Safety, Certainty and Enjoyment - THE WAY OF SALVATION


George Cutting
Safety, Certainty and Enjoyment 

Please open your Bible and read carefully the 13th verse of the 13th chapter of Exodus; there you find these words from the lips of Jehovah — "And every firstling of an ass thou shalt redeem with a lamb; and if thou wilt not redeem it, then thou shalt break his neck: and all the firstborn of man among thy children shalt thou redeem."

Now, come back with me in thought to a supposed scene of three thousand years ago. Two men (a priest of God and a poor Israelite) stand in earnest conversation. Let us stand by, with their permission, and listen. The gestures of each bespeak deep earnestness about some matter of importance, and it is not difficult to see that the subject of conversation is a little ass that stands trembling beside them.

"I am come to inquire," says the poor Israelite, "if there cannot be a merciful exception made in my favour this once. This feeble little thing is the firstling of my ass, and though I know full well what the law of God says about it, I am hoping that mercy will be shown, and the ass's life spared. I am but a poor man in Israel, and can ill afford to lose the colt."

"But," answers the priest firmly, "the law of the Lord is plain and unmistakable: 'Every firstling of an ass thou shalt redeem with a lamb, and if thou wilt not redeem it, then thou shalt break his neck.' Where is the lamb?" (Exodus 13:13)

"Ah, sir, no lamb do I possess."

"Then go purchase one and return, or the ass's neck must surely be broken. The lamb must die or the ass must die."

"Alas! then all my hopes are crushed," he cries, "for I am far too poor to buy a lamb."

While this conversation proceeds, a third person joins them, and after hearing the poor man's tale of sorrow, he turns to him and says kindly, "Be of good cheer, I can meet your need," and thus he proceeds: "We have in our house on the hill top yonder, one little lamb brought up at our very hearthstone, which is 'without spot or blemish.' It has never once strayed from home, and stands (and rightly so) in highest favour with all that are in the house. This lamb will I fetch." And away he hastens up the hill. Presently you see him gently leading the fair little creature down the slope, and very soon both lamb and ass are standing side by side.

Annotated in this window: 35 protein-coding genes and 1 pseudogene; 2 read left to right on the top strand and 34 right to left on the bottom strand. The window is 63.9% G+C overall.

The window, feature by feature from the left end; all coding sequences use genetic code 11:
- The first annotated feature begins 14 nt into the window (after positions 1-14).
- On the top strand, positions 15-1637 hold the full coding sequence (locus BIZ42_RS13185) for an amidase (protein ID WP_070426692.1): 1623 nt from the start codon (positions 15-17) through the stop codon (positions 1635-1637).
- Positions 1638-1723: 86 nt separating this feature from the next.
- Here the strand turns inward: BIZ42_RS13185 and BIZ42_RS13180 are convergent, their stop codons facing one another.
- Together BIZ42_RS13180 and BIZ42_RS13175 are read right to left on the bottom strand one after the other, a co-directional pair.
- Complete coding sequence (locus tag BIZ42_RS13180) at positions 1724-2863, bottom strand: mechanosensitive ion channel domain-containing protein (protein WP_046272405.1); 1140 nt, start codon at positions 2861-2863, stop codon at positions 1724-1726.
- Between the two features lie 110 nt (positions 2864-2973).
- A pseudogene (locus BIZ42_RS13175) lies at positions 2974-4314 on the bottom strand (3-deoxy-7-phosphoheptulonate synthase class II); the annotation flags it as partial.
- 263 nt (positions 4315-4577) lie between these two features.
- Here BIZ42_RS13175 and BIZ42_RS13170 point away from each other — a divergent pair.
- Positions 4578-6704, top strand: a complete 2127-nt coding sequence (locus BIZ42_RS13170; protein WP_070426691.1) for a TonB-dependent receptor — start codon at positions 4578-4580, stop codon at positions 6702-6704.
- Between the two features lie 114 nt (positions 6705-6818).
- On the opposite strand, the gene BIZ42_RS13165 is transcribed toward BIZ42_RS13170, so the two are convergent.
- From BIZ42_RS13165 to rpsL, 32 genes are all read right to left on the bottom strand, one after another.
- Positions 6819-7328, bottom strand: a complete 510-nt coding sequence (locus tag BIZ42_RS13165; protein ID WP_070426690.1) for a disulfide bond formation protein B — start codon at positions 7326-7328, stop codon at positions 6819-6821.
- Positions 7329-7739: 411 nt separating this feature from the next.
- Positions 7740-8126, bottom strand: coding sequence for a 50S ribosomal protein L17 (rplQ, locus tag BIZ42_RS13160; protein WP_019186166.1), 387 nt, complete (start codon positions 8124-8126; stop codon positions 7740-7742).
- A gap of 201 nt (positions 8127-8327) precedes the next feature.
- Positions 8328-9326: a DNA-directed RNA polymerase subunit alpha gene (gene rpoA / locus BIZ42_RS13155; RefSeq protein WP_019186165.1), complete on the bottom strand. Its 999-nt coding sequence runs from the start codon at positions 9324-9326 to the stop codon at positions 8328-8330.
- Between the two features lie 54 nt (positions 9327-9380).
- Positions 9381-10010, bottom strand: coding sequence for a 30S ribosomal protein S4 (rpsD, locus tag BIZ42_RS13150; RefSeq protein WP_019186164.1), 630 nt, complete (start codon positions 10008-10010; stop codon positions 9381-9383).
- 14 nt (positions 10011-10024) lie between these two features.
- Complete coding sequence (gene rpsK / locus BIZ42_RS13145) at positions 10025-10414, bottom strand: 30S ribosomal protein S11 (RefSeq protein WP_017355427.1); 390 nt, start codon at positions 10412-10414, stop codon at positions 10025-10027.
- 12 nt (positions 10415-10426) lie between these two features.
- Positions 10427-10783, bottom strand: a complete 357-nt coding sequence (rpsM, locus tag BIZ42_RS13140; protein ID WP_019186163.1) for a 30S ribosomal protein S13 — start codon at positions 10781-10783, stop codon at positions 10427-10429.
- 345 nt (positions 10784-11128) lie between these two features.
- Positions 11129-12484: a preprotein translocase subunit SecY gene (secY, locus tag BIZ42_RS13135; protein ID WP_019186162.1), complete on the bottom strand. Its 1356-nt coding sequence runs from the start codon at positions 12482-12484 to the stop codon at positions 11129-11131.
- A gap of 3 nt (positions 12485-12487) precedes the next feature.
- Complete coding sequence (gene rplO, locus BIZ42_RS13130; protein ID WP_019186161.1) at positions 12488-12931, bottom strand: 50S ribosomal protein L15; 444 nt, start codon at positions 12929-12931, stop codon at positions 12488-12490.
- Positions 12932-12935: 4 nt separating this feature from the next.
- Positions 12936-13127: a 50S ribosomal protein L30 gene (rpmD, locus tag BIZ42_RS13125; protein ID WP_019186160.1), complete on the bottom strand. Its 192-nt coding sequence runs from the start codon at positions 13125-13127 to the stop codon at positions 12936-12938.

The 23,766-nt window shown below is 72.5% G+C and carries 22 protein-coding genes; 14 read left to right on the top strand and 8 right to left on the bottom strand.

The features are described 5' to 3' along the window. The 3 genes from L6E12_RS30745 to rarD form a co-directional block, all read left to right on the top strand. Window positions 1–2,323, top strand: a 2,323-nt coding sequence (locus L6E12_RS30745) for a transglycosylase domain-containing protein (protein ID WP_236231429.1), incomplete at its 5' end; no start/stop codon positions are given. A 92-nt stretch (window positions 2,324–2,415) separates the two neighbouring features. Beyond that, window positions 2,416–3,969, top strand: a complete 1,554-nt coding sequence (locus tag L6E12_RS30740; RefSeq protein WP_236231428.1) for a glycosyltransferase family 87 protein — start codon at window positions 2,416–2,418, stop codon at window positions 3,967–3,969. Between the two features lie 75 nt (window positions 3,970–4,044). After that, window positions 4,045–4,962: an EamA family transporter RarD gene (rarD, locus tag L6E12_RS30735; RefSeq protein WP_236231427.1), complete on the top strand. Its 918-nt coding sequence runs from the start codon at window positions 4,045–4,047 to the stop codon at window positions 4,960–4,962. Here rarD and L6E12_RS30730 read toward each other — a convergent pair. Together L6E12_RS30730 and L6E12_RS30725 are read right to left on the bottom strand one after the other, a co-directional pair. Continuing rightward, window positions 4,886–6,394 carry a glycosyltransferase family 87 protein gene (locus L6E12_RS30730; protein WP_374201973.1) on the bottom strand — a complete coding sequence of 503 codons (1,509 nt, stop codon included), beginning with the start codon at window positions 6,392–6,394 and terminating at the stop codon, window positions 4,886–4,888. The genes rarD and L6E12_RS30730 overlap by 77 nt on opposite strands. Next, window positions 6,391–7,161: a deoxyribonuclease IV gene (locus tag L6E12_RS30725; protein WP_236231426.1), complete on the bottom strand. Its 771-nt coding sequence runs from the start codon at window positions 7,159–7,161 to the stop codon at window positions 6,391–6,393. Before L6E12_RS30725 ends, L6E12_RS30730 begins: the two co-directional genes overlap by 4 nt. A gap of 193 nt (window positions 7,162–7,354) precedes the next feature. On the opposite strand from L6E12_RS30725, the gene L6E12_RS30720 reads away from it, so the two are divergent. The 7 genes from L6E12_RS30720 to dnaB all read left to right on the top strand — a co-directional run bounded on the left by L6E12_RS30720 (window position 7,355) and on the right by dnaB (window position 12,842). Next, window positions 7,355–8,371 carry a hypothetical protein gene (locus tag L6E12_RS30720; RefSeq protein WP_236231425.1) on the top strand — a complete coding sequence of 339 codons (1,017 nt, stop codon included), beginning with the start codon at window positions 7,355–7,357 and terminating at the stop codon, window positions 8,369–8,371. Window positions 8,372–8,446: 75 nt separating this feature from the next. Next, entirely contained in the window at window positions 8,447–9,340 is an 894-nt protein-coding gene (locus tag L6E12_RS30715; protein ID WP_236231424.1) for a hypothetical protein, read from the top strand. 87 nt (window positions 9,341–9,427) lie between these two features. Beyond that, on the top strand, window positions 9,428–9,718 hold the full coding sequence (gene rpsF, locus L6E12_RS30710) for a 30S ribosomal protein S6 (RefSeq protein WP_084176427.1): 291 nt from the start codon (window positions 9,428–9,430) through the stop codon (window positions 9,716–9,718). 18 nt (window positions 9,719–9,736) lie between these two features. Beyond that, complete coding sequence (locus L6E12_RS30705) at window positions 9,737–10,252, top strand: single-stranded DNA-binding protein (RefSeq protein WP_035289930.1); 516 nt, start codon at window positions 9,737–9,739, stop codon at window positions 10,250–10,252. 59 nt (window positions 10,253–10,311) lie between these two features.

Then the lamb is bound to the altar, its blood is shed, and the fire consumes it.

The righteous priest now turns to the poor man, and says, "You can freely take home your little colt in safety; no broken neck for it now. The lamb has died in the ass's stead, and consequently the ass goes righteously free. Thanks to your friend."

Now, poor troubled soul, can you not see in this God's own picture of a sinner's salvation? His claims as to your sin demanded "a broken neck," that is, righteous judgment upon your guilty head, the only alternative being the death of a divinely approved substitute. Now, you could not find the provision to meet your case; but in the Person of His beloved Son, God Himself provided the Lamb. "Behold the Lamb of God," said John to his disciples as his eyes fell upon that blessed spotless One. "Behold the Lamb of God, which taketh away the sin of the world" (John 1:29).

Onward to Calvary He went, "as a lamb to the slaughter," (Isaiah 53:7) and there and then He "once suffered for sins, the just for the unjust, that He might bring us to God" (1 Peter 3:18). He "was delivered for our offenses, and was raised again for our justification" (Romans 4:25). So that God does not abate one jot of His righteous, holy claims against sin when He justifies (i.e., clears from all charge of guilt) the ungodly sinner who believes in Jesus (Romans 3:26). Blessed be God for such a Saviour, such a salvation! "Dost thou believe on the Son of God?"

"Well," you reply, "I have, as a condemned sinner, found in Him one that I can safely trust. I do believe in Him." Then I can tell you that the full value of His sacrifice and death, as God estimates it, He makes as good to you as though you had accomplished it all yourself.

Oh, what a wondrous way of salvation is this! Is it not great and grand and godlike — worthy of God Himself? The gratification of His own heart of love, the glory of His precious Son, and the salvation of a sinner, all bound up together. What a bundle of grace and glory! Blessed be the God and Father of our Lord Jesus Christ, who has so ordered it that His own beloved Son should do all the work and get all the praise, and that you and I, poor guilty things, believing on Him, should not only get the blessing, but enjoy the blissful company of the Blesser for ever and ever. "O magnify the LORD with me, and let us exalt His name together" (Psalm 34:3).

But perhaps your eager inquiry may be, "How is it that since I do really distrust self and self-work, and wholly rely upon Christ and Christ's work, that I have not the full certainty of my salvation?" You say, "If my feelings warrant my saying that I am saved one day, they are pretty sure to blight every hope the next, and I am left like a ship storm-tossed, without any anchorage whatever."

Ah! there lies your mistake. Did you ever hear of a captain trying to find anchorage by fastening his anchor inside the ship? Never. Always outside.

It may be that you are quite clear that it is Christ's death alone that gives SAFETY, but you think that it is what you feel that gives you CERTAINTY.

Now again take your Bible, for I wish you to see from God's Word how He gives a man